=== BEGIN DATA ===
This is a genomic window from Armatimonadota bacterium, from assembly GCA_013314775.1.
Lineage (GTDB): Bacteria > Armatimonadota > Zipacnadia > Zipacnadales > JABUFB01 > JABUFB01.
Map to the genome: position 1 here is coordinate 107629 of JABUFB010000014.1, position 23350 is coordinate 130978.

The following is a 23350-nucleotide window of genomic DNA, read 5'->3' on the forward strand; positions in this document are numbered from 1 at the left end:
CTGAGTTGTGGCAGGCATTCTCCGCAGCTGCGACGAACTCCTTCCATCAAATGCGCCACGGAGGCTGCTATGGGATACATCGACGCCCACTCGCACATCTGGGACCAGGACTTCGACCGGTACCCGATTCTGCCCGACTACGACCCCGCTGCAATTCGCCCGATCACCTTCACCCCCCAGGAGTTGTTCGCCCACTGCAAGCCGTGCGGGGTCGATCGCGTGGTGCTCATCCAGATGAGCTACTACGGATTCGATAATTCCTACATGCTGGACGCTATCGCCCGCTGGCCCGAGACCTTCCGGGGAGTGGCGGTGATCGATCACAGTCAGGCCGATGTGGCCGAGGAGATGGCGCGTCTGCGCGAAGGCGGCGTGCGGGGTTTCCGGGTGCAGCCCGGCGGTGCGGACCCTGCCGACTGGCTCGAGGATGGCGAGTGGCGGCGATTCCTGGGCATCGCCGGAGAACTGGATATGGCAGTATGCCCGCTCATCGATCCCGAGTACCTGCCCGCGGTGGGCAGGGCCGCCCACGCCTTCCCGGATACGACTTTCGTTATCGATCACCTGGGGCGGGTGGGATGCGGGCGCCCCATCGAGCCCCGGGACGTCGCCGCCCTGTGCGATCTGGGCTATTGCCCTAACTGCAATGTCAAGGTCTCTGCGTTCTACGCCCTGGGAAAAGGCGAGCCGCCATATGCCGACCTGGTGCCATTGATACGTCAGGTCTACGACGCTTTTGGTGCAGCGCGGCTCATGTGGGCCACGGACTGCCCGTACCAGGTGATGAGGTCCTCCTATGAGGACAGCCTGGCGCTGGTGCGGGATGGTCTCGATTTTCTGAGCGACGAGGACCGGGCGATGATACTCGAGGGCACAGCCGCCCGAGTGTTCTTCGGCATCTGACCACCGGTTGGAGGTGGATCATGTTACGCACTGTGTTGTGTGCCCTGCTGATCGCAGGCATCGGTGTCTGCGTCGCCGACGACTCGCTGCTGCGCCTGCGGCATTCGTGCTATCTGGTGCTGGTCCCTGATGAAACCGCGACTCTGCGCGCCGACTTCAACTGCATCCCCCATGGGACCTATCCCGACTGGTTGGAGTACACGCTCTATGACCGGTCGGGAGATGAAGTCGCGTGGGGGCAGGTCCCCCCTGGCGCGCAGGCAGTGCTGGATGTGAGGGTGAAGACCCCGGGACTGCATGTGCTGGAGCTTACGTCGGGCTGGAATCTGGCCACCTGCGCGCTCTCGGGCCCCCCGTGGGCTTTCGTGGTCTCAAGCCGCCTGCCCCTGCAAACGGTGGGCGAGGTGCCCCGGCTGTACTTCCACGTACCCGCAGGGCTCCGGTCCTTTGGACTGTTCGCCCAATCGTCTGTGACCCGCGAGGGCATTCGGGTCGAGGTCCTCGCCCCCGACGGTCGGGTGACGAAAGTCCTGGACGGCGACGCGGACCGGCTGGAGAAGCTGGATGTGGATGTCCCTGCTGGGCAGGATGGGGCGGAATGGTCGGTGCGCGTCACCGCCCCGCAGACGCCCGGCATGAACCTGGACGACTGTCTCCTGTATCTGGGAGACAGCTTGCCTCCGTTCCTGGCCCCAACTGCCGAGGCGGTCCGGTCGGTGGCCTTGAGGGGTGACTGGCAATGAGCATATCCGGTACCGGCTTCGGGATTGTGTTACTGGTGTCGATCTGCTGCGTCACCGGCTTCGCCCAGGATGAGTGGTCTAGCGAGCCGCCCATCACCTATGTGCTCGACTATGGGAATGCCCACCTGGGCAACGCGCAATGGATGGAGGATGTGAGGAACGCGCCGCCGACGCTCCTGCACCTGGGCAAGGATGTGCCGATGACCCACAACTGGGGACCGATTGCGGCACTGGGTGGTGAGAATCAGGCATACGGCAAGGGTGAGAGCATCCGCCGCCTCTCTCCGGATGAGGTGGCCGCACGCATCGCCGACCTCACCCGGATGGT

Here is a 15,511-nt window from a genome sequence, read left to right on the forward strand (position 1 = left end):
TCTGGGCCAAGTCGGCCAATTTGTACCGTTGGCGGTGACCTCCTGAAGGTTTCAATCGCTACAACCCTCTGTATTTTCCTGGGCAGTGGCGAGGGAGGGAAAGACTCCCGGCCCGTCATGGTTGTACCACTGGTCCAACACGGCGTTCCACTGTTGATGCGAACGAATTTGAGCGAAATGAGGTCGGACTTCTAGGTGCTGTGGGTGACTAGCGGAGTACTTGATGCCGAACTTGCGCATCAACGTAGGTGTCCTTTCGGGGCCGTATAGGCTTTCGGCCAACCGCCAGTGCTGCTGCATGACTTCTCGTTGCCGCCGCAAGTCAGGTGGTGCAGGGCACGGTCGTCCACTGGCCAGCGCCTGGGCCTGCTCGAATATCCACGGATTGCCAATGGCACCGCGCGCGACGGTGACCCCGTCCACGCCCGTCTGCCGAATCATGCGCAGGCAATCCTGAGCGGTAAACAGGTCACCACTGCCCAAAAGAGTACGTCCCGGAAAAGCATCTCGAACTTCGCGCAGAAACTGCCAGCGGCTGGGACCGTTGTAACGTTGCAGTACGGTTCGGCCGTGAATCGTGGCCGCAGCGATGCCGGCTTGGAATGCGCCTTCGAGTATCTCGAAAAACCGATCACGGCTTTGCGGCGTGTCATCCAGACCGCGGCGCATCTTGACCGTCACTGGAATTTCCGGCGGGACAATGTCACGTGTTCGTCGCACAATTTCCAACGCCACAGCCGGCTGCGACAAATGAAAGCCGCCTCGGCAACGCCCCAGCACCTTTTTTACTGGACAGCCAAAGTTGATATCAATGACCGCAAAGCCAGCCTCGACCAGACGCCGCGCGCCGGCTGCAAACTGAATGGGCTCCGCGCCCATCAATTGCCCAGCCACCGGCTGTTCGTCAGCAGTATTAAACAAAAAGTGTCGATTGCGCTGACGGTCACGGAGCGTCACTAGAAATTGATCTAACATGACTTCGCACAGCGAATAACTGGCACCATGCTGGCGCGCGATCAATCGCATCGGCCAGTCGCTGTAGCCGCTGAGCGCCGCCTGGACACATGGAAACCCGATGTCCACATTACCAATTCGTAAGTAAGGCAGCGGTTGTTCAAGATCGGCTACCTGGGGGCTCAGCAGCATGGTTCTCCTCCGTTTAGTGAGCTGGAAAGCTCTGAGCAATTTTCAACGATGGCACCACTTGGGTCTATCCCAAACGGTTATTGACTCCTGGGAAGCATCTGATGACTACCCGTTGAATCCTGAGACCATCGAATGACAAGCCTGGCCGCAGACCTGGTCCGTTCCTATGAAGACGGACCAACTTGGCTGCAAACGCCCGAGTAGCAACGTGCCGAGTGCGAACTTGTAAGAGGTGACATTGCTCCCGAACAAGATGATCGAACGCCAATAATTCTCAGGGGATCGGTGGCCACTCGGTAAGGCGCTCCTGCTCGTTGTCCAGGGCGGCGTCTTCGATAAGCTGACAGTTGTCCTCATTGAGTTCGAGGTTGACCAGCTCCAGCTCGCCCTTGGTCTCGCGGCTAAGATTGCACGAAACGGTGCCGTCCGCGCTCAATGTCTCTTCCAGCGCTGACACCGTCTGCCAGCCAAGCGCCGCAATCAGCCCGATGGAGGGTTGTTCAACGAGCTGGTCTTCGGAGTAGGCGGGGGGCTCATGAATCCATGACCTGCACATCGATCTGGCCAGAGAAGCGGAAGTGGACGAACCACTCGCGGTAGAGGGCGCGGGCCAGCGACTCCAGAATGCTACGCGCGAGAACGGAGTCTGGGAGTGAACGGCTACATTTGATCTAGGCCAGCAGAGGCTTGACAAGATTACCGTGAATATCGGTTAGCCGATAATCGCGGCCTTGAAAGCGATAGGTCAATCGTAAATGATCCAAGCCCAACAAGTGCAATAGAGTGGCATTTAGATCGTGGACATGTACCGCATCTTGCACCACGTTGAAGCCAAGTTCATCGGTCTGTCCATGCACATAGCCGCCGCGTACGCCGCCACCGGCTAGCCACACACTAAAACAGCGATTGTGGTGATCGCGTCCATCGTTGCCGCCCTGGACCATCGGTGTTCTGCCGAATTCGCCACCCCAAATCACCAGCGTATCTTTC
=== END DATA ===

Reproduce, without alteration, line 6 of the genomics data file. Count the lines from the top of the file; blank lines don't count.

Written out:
Here is a 15,511-nt window from a genome sequence, read left to right on the forward strand (position 1 = left end):